Tin Pan Alley

Philippe H. and Suzanne Kissing at Euthanasia, New York City

Photo Nan Goldin

Compound Interests

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IT’S ONE AM on a Friday night at Bond’s International Casino In Times Square.
The crowd is a wildly heterogeneous mix, but they all look out of place in this enormous Martian version of Caesar’s Palace.
Terse jokes and beer bottles are going sideways around the room and the Del-Byzanteens hit the stage.
The first number is a slight blur, the instruments awash in a vast sea of undistilled sound. But things slowly crystallize and one after another the voices and instruments take on their own distinctive shapes.

The first to emerge clearly is James Nares, drummer, who plays an eclectic stand-up kit built around timbales. He’s playing fills, furls and rimshots in a highly decorative Latino style with the assured grace of someone who’s been a semi-professional drummer for much longer than four months. And four months is what it is, even if he has been rattling skins on whims in garages for years. And he’s also an accomplished guitarist, having served his time in everybody’s downtown ur-group, the Contortions.
His name on the street, however, is mostly based on his films. After collaborating with John Lurie on Men In Orbit and Hell Is You, he made the wildly acclaimed Rome 78, a rollicking pseudo epic that let various local gargoyles be themselves within sword-and-sandal conventions.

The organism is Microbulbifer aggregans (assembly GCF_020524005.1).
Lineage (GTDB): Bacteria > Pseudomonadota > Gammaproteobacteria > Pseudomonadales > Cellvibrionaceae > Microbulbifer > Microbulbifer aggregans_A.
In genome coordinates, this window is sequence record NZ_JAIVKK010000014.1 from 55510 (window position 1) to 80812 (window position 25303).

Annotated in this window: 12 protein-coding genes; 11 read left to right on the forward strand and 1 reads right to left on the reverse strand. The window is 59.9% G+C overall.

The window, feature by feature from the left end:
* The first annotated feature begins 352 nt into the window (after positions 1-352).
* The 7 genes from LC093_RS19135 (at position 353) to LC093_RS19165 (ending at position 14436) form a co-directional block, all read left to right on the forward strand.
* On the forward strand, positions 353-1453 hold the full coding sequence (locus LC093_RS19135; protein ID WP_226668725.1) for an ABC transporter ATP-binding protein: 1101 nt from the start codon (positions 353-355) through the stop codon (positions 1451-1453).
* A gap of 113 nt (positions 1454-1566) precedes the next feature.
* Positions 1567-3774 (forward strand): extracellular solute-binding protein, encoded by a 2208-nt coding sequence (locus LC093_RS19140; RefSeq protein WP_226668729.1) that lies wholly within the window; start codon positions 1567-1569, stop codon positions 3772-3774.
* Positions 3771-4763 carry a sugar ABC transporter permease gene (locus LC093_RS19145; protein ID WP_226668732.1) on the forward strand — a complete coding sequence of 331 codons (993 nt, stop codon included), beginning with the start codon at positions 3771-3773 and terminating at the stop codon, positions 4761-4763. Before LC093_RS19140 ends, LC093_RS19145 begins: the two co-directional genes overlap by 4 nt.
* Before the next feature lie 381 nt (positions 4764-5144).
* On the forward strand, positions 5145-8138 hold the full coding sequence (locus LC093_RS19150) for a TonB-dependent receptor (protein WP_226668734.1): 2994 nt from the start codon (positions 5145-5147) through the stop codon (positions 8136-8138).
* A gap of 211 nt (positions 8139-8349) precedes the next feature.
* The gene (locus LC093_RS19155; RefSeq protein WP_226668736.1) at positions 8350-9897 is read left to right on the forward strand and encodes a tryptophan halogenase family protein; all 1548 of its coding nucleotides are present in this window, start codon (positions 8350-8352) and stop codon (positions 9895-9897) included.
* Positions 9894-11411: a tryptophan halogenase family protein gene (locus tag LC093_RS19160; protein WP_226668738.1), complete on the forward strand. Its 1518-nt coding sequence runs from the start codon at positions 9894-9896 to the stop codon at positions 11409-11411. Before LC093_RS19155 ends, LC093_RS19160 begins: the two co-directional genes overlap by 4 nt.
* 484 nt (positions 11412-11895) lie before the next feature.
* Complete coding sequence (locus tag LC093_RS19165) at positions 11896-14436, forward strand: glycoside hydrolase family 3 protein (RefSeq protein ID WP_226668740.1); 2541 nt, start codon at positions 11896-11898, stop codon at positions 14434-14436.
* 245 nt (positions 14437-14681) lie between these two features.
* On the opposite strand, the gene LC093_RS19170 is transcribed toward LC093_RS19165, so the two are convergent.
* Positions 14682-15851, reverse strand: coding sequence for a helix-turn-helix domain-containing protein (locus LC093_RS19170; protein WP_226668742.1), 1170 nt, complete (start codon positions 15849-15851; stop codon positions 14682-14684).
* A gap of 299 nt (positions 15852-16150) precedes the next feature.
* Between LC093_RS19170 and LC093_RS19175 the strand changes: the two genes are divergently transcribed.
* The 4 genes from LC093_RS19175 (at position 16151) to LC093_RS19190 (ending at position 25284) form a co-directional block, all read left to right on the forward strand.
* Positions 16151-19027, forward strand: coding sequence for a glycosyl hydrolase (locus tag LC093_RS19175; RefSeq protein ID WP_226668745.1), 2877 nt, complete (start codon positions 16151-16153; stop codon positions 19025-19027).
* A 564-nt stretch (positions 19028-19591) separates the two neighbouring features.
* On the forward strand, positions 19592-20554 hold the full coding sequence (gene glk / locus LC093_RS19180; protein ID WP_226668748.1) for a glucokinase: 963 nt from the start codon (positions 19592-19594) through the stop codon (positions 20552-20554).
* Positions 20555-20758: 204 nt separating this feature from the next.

He then shifted gears with a serious video portrait of an IRA member, called No Japs At My Funeral after Lord Mountbatten’s famous fishing accident. He’s starting work on a major feature sometime in the fall.

The next resonance to detach itself from the general throb is that of Philippe Hagen’s bass, insisting a line around and against Nare’s broken fieldwork. Hagen, besides everything else, simply looks like a bass player. He’s got that skinny, stalking quality that makes for maximum symbiosis between man and long-necked guitar.
This is his third band and by now he’s checking out the frontiers of the instrument, getting down mathematically. Besides rehearsing with an as-yet veiled sideline band, he continues his work as a visual artist, doing most of the band’s posters and continuing his political street warfare with a succession of brilliant, anonymous posters that are rapidly torn down by both « collectors » and « angry citizens ».

Those oddly-shaped high-pitched coils of synthetic tone are emanating from Jim Jarmusch’s fingertips, maneuvering around two sets of keyboards. A tiny, weightless organ sits atop an older synthesizer, and Jarmusch is salting with one and bashing with the other, barely moving, concentrated.
Like Nares he is best known as a film maker. With a very successful first picture, Permanent Vacation, behind him—as well as a series of shorts—he is gearing his production company Cinesthesia for a September shooting of something called The Garden of Divorce. His films are moody, atmospheric, often unexpectedly funny, and tend to be about people set adrift in urban jungles.

When Phil Kline’s angular lead guitar is added, the Del-Byzanteens have resumed their rightful shape. Kline effortlessly plays anything a lead guitar can assume: lyrical, keening, bell-like, but most often understated and economical. This bespeaks years of experience on the notorious Ohio bar circuit, although accounting for only half his roots.
Kline is a remarkable if undiscovered composer of non-pop music. He has scored numerous films, most recently Sara Driver’s You Are Not I and works with a huge variety of elements to produce unclassifiable and totally accessible modern music that stands apart from the contemporary « serious music » slough.
So you get the idea that the Del-Byzanteens are not so much a unit as a set of intersections, and if the Del-Byzanteen intersection is a thriving thoroughfare, the feeder roads are highways of their own accord. No chance of gridlock here.

Luc Sante
in Central Intelligence